I made it to the far end of the lake where there is a backwater area near an outlet from a creek. I was surprised when large carp began jumping and splashing all around me. I assume that I interrupted their quiet location and they were asking me to leave, in their unique way. A little more than halfway around the lake, I found an overhanging tree that provided much-needed shade from the heat. I pulled my kayak to the shore, stretched my legs and hydrated. The day turned out to be much hotter than I expected.
Soon after, I came to a place where I could cut across the lake and bail out. I was overheating, I had many more miles to paddle, and I did question my ability to complete the trip. Thoughts like, “what’s the big deal?” and “I could try again some other time”, and “my left elbow is screaming”, and “it’s way too hot” all filled my mind. But one thought prevailed, “I came this far, let’s bring it home!”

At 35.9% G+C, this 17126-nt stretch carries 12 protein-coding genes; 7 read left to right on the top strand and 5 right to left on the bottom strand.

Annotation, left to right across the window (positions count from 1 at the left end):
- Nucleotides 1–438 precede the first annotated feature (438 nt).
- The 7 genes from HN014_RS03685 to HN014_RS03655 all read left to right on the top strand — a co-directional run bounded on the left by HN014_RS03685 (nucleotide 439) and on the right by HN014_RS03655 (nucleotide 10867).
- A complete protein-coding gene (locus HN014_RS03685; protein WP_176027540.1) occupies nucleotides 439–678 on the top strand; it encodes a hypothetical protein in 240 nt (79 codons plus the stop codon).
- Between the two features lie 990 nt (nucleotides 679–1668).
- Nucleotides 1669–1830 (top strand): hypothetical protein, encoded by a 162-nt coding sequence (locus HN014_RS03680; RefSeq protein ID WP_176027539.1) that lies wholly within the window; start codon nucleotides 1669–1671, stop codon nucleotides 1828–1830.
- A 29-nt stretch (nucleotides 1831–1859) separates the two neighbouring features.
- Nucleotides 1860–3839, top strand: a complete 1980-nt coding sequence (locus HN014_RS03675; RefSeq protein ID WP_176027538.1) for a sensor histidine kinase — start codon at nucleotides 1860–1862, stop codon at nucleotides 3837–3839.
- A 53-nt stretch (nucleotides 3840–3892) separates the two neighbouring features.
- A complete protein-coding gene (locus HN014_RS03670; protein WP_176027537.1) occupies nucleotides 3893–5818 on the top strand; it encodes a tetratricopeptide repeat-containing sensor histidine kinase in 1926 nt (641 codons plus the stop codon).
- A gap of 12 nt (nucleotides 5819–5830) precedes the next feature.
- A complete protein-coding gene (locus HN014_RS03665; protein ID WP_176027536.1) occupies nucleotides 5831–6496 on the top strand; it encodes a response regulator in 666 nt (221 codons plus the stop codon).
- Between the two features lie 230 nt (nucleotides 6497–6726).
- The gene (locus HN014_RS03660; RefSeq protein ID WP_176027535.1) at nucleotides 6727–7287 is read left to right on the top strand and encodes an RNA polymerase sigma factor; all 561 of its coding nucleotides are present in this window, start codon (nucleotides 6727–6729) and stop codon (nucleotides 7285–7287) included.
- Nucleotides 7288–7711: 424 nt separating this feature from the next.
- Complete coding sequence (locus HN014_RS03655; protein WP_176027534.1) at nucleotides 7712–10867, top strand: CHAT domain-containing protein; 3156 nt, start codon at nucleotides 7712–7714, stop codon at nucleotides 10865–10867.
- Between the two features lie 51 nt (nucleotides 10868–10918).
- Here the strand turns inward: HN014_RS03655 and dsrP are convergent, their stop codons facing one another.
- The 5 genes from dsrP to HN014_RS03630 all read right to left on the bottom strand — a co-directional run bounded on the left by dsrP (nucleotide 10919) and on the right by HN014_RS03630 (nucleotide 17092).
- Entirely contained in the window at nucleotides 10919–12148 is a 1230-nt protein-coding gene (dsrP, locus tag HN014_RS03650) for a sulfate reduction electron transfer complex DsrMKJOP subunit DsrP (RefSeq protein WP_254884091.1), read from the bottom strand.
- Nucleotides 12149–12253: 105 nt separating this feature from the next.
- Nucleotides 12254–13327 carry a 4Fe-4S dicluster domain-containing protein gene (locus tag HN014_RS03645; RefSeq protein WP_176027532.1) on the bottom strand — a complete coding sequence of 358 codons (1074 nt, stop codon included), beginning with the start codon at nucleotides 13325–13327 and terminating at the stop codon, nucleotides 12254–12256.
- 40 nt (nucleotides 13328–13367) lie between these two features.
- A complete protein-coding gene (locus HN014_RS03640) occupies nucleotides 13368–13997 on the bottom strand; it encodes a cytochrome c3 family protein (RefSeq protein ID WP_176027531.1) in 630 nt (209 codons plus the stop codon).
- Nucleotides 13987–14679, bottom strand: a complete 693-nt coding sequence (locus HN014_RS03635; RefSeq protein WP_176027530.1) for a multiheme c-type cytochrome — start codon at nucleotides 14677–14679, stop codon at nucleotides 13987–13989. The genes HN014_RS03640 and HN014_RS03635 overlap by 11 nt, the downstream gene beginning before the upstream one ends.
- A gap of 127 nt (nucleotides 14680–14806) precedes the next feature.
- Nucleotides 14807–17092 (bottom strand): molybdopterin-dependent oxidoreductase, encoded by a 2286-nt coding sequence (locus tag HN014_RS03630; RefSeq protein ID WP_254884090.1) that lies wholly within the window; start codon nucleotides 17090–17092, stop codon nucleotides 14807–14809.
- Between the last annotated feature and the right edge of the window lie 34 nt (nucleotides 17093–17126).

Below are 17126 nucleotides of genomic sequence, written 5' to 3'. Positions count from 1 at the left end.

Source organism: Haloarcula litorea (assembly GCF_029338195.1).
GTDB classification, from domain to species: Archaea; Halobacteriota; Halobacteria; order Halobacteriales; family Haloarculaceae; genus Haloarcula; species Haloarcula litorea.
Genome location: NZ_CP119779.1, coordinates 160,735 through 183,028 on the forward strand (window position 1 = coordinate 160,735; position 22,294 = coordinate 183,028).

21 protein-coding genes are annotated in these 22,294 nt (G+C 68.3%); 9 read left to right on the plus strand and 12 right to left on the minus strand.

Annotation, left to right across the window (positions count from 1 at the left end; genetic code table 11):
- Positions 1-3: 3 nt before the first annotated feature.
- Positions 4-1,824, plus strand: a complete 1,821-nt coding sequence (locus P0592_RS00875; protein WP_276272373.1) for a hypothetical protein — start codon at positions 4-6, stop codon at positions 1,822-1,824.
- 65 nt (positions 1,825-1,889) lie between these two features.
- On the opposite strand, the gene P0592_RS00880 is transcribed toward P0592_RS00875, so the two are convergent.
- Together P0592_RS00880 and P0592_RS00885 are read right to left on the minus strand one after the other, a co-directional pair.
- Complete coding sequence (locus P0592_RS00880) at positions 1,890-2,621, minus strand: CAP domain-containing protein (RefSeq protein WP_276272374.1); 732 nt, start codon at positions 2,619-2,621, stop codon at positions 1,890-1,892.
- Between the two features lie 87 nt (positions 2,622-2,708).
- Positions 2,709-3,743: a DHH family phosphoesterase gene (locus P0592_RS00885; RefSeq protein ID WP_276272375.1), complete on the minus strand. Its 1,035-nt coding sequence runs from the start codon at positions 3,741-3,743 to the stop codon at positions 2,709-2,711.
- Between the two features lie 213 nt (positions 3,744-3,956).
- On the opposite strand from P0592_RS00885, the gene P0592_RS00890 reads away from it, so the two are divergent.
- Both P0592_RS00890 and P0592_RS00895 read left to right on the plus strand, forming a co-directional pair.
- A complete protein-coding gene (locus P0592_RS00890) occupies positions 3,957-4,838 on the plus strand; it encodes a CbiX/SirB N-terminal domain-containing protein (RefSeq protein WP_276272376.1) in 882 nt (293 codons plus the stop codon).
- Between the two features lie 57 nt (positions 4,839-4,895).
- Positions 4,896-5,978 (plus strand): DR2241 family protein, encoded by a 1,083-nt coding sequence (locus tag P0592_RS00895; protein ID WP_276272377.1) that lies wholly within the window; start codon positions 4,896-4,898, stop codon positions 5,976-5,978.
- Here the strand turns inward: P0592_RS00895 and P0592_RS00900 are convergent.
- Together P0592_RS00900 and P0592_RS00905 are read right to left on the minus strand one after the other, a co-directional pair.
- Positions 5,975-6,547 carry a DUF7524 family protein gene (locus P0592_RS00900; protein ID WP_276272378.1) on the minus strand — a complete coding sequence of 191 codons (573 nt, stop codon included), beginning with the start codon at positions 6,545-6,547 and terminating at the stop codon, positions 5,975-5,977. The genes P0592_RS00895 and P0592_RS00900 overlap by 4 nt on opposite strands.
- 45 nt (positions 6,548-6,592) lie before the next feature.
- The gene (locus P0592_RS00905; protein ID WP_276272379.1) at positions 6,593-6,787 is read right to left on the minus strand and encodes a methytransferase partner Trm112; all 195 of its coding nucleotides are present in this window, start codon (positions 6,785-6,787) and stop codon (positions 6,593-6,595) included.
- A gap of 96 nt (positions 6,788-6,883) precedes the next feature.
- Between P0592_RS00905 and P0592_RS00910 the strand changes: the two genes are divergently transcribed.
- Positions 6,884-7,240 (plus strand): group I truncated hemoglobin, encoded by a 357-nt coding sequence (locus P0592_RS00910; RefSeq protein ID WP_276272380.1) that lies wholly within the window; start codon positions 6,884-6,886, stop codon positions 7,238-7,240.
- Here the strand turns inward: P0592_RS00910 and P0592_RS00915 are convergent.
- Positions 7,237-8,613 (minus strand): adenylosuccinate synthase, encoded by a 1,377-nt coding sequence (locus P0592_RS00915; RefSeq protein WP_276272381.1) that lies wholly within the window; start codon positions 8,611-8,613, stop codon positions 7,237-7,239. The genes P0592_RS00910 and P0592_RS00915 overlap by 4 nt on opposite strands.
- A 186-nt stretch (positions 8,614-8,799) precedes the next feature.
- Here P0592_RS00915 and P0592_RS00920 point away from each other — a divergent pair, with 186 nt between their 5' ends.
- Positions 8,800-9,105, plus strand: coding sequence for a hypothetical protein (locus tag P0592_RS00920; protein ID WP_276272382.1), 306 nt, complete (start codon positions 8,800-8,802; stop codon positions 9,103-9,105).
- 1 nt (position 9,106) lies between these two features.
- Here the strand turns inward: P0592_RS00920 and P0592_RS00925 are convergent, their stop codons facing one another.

It was definitely not easy, but I managed to complete the perimeter kayak of Spruce Run. Four lakes down and my GPS told me that I had kayaked 14 miles.
So, what did I learn?
Setting stretch goals results in meaningful accomplishments. What might have seemed like a silly goal at first, resulted in four epic outings for me and new-found knowledge of the distance around each lake in my local area. I saw two eagles, met some very nice folks, and I enjoyed a great kayak outing with one of my daughters. I recalled many memories during each paddling adventure at these lakes and learned that I can kayak 14 miles, even on a sweltering day.
I didn’t accomplish everything I had set out to achieve, though. I started out with the question, how far can I kayak? I still don’t have that answer. Maybe it’s 15 or 20 miles. Perhaps it’s the Adirondack Canoe Classic – The 90 Miler (30 miles per day for 3 days in a row). Only time will tell, and I am anticipating more grand adventures as I pursue the answer to my question.
Read more about Charlie Anderson.